Re: How to make a new operator.

2012-03-25 Thread Damian Conway
At least in #perl6 I've never seen anybody try to write an auto-deduced sequence, and fail because of floating-point errors. Except for Martin's 1, sqrt(2), 2...8 But, yes, the widespread use of Rats rather than Nums means only the edgiest of edge-cases fails. And as you get an explicit

Re: Floating-point equality (was Re: How to make a new operator.)

2012-03-25 Thread Moritz Lenz
On 03/25/2012 06:55 AM, Moritz Lenz wrote: I don't know if the majority of the perl6-language posters have realized it yet, but both Perl 6 and the its implementations are quite mature these days. Mature enough that such proposals should be prototyped as modules, and thoroughly tested on lots

Re: Not-so-smart matching (was Re: How to make a new operator.)

2012-03-25 Thread yary
I also like agreement, conformance... In a situation like this, I reach for a thesaurus- very useful when looking for just the right name for a variable/method name/way to describe a concept. Here's a grab bag to start with: accord, agree, conformance, conformation, conformity, congruence,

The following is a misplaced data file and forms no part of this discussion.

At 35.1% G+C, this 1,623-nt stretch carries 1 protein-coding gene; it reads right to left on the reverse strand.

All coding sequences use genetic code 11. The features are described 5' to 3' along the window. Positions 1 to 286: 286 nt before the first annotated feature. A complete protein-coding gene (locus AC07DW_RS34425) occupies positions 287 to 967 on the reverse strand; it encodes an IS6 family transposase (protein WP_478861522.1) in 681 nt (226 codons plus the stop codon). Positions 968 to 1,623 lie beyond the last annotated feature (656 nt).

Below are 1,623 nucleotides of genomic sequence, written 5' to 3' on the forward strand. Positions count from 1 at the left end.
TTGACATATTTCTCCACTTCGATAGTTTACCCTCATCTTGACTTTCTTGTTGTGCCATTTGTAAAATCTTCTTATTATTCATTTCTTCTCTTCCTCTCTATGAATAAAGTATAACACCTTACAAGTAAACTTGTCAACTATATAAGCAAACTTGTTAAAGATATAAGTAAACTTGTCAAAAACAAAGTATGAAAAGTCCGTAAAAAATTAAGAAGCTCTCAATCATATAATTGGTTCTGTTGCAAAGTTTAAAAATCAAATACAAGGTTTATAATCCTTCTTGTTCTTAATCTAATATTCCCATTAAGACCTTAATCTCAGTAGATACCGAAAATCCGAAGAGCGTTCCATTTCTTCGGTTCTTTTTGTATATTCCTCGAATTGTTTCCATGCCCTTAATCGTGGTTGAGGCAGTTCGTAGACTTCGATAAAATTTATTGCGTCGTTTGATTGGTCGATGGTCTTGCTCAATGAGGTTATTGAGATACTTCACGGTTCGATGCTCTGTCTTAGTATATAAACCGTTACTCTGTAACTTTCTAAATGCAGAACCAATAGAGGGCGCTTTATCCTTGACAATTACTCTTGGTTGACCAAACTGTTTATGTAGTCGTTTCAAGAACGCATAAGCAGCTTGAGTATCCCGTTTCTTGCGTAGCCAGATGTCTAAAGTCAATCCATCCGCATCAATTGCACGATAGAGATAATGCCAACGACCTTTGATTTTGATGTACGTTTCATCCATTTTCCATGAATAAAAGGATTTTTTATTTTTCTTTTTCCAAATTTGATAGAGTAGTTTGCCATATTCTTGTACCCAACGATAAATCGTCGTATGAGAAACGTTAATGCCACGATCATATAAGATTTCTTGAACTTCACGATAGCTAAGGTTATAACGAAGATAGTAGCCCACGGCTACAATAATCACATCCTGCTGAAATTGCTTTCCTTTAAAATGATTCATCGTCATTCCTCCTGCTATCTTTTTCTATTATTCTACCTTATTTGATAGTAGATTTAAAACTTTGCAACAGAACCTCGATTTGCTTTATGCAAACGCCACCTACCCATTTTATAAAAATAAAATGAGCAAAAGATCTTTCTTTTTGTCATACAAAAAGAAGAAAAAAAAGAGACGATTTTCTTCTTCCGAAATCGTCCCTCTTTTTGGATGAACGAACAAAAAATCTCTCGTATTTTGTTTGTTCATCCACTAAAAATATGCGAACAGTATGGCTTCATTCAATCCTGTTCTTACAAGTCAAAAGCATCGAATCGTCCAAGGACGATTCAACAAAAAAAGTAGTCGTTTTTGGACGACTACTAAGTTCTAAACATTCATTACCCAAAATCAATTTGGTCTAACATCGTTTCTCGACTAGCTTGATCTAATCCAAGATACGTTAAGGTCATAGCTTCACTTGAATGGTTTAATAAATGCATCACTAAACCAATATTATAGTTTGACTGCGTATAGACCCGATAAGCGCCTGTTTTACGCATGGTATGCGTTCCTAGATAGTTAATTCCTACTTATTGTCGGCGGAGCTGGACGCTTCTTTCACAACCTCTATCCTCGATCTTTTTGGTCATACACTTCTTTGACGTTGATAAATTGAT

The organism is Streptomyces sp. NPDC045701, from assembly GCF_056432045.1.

Re: Not-so-smart matching (was Re: How to make a new operator.)

2012-03-25 Thread Damian Conway
yary suggested: In a situation like this, I reach for a thesaurus The standout from that list for me is: 'consonance'. Second favorite is: 'gibe' or 'jibe'. But the underlying operation is .ACCEPTS(), so perhaps the operation should be referred to as acceptance or acceptibility. Damian

Re: How to make a new operator.

2012-03-24 Thread Larry Wall
On Fri, Mar 23, 2012 at 07:14:51PM +1100, Damian Conway wrote: : For example: : : 1, 1.0001, 1.0002 ... * : : won't deduce a correct arithmetic sequence either (on most hardware). Actually, that one works fine in both niecza and rakudo, since those are Rats. Larry

Re: How to make a new operator.

2012-03-24 Thread Damian Conway
Actually, that one works fine in both niecza and rakudo, since those are Rats. Oh, that's good to hear. It doesn't change my underlying argument however. Any operations performed on genuine floats are going to lose precision, and if we're using such operations to infer relationships (such as

Re: How to make a new operator.

2012-03-24 Thread Jonathan Lang